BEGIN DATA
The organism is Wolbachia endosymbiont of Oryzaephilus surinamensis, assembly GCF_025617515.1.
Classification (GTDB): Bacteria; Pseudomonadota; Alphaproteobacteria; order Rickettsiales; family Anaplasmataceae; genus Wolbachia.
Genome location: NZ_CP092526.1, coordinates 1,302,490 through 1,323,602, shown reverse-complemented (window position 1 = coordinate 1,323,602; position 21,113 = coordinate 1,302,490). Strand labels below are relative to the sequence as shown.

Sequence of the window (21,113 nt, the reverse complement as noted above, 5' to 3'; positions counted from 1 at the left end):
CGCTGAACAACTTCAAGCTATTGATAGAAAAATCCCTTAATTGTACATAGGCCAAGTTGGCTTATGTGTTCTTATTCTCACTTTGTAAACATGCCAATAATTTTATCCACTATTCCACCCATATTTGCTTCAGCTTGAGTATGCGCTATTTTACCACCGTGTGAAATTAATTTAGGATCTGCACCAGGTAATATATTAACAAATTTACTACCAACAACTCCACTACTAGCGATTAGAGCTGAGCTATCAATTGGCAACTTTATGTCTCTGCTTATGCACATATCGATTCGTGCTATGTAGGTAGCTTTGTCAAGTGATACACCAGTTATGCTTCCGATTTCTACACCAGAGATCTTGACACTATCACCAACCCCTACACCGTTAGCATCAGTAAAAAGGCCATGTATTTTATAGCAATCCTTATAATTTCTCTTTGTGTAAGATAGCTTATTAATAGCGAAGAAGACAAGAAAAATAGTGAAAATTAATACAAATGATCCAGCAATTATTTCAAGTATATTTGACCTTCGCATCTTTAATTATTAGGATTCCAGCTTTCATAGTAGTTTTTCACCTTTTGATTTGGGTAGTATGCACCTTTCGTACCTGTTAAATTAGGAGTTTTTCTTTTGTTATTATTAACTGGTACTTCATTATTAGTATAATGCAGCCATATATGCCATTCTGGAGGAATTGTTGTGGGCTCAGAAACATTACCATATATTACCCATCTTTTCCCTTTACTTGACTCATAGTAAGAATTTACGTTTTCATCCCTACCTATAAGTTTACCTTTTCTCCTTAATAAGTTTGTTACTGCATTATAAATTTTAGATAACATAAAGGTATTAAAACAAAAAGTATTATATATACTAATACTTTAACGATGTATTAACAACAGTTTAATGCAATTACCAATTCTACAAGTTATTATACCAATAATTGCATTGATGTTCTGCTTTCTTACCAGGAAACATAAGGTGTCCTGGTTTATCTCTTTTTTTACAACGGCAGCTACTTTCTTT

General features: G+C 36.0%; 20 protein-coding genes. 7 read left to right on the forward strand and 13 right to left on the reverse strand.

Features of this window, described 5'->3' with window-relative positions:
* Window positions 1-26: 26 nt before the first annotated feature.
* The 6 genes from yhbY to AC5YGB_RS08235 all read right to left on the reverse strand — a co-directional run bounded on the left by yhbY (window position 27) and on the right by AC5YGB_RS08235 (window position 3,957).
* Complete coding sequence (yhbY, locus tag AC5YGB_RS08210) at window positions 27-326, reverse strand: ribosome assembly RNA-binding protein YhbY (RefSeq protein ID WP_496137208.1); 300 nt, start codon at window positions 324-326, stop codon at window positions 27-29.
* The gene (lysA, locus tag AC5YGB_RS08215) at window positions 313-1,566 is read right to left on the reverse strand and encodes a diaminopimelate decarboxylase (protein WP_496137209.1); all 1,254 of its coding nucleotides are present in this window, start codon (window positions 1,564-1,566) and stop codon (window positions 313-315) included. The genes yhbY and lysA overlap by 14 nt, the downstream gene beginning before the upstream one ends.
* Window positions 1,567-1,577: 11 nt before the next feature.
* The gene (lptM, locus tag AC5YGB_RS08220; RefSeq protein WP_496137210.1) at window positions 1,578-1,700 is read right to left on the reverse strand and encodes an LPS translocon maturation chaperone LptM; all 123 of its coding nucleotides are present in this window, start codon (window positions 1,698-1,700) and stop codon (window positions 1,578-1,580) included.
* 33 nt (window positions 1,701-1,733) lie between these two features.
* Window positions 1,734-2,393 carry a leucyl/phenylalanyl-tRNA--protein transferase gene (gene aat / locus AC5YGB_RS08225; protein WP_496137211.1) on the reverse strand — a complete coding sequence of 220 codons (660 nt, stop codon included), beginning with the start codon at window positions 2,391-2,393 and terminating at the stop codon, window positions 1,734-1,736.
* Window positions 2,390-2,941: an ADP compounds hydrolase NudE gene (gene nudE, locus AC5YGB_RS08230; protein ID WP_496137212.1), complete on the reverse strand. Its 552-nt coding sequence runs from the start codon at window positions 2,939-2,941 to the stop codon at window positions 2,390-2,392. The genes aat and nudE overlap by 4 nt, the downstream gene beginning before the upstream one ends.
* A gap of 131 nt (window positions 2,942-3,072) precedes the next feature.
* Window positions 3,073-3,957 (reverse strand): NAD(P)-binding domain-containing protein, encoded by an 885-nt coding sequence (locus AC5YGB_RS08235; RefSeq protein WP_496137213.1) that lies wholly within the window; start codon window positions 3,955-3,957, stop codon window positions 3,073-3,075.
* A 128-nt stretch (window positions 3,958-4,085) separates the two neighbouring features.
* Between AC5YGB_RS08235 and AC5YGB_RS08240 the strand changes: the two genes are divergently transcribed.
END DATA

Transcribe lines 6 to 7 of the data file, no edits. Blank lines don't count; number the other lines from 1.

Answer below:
General features: G+C 36.0%; 20 protein-coding genes. 7 read left to right on the forward strand and 13 right to left on the reverse strand.

Features of this window, described 5'->3' with window-relative positions: